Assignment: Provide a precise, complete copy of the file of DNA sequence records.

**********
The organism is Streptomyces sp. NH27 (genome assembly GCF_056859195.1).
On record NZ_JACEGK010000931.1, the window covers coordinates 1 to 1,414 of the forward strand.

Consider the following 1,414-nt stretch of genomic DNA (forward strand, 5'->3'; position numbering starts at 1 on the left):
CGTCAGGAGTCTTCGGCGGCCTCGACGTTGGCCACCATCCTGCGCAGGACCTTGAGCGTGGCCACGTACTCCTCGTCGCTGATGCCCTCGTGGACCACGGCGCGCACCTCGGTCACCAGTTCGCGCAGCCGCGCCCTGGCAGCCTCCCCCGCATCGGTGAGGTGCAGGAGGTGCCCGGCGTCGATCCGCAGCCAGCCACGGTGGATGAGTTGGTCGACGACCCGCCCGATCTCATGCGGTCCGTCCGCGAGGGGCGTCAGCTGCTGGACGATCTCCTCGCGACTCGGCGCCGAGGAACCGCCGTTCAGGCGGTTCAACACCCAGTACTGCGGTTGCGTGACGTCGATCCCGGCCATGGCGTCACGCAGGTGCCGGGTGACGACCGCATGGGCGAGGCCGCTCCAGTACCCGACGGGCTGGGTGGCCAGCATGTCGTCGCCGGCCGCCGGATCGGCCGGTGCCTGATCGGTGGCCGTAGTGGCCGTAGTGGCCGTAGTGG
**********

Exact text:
The organism is Streptomyces sp. NH27 (genome assembly GCF_056859195.1).
On record NZ_JACEGK010000931.1, the window covers coordinates 1 to 1,414 of the forward strand.

Consider the following 1,414-nt stretch of genomic DNA (forward strand, 5'->3'; position numbering starts at 1 on the left):
CGTCAGGAGTCTTCGGCGGCCTCGACGTTGGCCACCATCCTGCGCAGGACCTTGAGCGTGGCCACGTACTCCTCGTCGCTGATGCCCTCGTGGACCACGGCGCGCACCTCGGTCACCAGTTCGCGCAGCCGCGCCCTGGCAGCCTCCCCCGCATCGGTGAGGTGCAGGAGGTGCCCGGCGTCGATCCGCAGCCAGCCACGGTGGATGAGTTGGTCGACGACCCGCCCGATCTCATGCGGTCCGTCCGCGAGGGGCGTCAGCTGCTGGACGATCTCCTCGCGACTCGGCGCCGAGGAACCGCCGTTCAGGCGGTTCAACACCCAGTACTGCGGTTGCGTGACGTCGATCCCGGCCATGGCGTCACGCAGGTGCCGGGTGACGACCGCATGGGCGAGGCCGCTCCAGTACCCGACGGGCTGGGTGGCCAGCATGTCGTCGCCGGCCGCCGGATCGGCCGGTGCCTGATCGGTGGCCGTAGTGGCCGTAGTGGCCGTAGTGG